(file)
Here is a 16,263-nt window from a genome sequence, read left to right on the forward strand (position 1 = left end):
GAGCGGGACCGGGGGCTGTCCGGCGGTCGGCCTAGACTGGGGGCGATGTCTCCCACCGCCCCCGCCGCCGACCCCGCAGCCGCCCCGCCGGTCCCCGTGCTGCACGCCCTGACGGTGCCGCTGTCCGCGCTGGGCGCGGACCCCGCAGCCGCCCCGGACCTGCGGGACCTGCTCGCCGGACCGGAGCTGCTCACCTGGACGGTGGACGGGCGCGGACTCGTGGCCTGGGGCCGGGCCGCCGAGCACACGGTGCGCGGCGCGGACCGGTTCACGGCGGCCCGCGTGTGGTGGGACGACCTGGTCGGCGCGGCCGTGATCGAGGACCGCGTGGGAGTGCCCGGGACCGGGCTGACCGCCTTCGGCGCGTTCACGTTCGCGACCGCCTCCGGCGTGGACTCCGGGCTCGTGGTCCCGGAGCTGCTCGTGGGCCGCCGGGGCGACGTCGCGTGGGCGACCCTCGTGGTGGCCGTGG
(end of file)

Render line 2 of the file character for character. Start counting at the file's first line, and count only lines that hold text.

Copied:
GAGCGGGACCGGGGGCTGTCCGGCGGTCGGCCTAGACTGGGGGCGATGTCTCCCACCGCCCCCGCCGCCGACCCCGCAGCCGCCCCGCCGGTCCCCGTGCTGCACGCCCTGACGGTGCCGCTGTCCGCGCTGGGCGCGGACCCCGCAGCCGCCCCGGACCTGCGGGACCTGCTCGCCGGACCGGAGCTGCTCACCTGGACGGTGGACGGGCGCGGACTCGTGGCCTGGGGCCGGGCCGCCGAGCACACGGTGCGCGGCGCGGACCGGTTCACGGCGGCCCGCGTGTGGTGGGACGACCTGGTCGGCGCGGCCGTGATCGAGGACCGCGTGGGAGTGCCCGGGACCGGGCTGACCGCCTTCGGCGCGTTCACGTTCGCGACCGCCTCCGGCGTGGACTCCGGGCTCGTGGTCCCGGAGCTGCTCGTGGGCCGCCGGGGCGACGTCGCGTGGGCGACCCTCGTGGTGGCCGTGG